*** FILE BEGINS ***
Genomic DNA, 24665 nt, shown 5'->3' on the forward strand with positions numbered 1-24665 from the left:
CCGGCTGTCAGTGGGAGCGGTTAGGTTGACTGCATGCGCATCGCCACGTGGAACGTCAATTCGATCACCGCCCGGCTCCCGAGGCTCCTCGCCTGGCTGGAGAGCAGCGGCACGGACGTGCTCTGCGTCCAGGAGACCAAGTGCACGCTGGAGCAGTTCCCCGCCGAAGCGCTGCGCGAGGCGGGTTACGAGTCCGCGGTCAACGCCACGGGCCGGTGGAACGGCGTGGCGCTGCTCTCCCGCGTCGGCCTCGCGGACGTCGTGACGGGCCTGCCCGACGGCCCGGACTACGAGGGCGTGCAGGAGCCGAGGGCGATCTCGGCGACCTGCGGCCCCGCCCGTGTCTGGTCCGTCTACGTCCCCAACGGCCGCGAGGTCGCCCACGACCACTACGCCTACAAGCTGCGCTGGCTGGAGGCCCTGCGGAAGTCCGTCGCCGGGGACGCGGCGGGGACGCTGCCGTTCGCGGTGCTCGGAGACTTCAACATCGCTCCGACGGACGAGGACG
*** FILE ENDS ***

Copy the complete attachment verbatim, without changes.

Genomic DNA, 24665 nt, shown 5'->3' on the forward strand with positions numbered 1-24665 from the left:
CCGGCTGTCAGTGGGAGCGGTTAGGTTGACTGCATGCGCATCGCCACGTGGAACGTCAATTCGATCACCGCCCGGCTCCCGAGGCTCCTCGCCTGGCTGGAGAGCAGCGGCACGGACGTGCTCTGCGTCCAGGAGACCAAGTGCACGCTGGAGCAGTTCCCCGCCGAAGCGCTGCGCGAGGCGGGTTACGAGTCCGCGGTCAACGCCACGGGCCGGTGGAACGGCGTGGCGCTGCTCTCCCGCGTCGGCCTCGCGGACGTCGTGACGGGCCTGCCCGACGGCCCGGACTACGAGGGCGTGCAGGAGCCGAGGGCGATCTCGGCGACCTGCGGCCCCGCCCGTGTCTGGTCCGTCTACGTCCCCAACGGCCGCGAGGTCGCCCACGACCACTACGCCTACAAGCTGCGCTGGCTGGAGGCCCTGCGGAAGTCCGTCGCCGGGGACGCGGCGGGGACGCTGCCGTTCGCGGTGCTCGGAGACTTCAACATCGCTCCGACGGACGAGGACG